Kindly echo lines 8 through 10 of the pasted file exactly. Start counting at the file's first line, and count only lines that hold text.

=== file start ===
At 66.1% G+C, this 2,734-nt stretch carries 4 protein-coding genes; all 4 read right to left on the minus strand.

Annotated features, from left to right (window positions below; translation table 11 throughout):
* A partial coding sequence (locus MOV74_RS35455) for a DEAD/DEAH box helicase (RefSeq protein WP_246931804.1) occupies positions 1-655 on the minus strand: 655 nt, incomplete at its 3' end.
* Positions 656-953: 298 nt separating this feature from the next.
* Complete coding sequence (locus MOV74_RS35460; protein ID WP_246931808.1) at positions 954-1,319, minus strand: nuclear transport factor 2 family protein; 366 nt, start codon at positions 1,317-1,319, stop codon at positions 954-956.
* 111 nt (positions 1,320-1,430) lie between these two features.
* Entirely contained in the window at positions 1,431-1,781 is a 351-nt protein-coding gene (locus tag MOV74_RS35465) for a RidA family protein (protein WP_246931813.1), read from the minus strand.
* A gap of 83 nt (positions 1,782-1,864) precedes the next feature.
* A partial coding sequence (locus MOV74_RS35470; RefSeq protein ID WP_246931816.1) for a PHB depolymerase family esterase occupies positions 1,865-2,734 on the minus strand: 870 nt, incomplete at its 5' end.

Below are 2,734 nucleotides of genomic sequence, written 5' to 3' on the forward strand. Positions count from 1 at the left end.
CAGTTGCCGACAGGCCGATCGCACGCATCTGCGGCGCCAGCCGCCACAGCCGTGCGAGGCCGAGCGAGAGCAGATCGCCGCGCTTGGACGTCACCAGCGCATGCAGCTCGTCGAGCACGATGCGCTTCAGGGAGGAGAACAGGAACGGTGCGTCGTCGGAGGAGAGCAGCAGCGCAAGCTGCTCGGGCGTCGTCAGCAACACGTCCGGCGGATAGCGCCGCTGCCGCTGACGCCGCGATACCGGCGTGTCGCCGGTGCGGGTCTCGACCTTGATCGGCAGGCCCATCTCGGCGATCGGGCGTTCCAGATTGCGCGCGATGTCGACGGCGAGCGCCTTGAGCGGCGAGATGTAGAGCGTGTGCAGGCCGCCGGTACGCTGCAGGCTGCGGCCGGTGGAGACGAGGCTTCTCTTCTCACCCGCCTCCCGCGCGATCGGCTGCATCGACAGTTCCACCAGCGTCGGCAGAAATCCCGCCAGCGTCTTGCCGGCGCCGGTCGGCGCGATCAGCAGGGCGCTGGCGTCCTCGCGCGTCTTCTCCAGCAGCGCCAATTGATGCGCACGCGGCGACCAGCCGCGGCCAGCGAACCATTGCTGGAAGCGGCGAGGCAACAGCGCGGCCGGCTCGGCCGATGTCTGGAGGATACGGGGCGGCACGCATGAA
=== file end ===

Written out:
* A gap of 83 nt (positions 1,782-1,864) precedes the next feature.
* A partial coding sequence (locus MOV74_RS35470; RefSeq protein ID WP_246931816.1) for a PHB depolymerase family esterase occupies positions 1,865-2,734 on the minus strand: 870 nt, incomplete at its 5' end.

Below are 2,734 nucleotides of genomic sequence, written 5' to 3' on the forward strand. Positions count from 1 at the left end.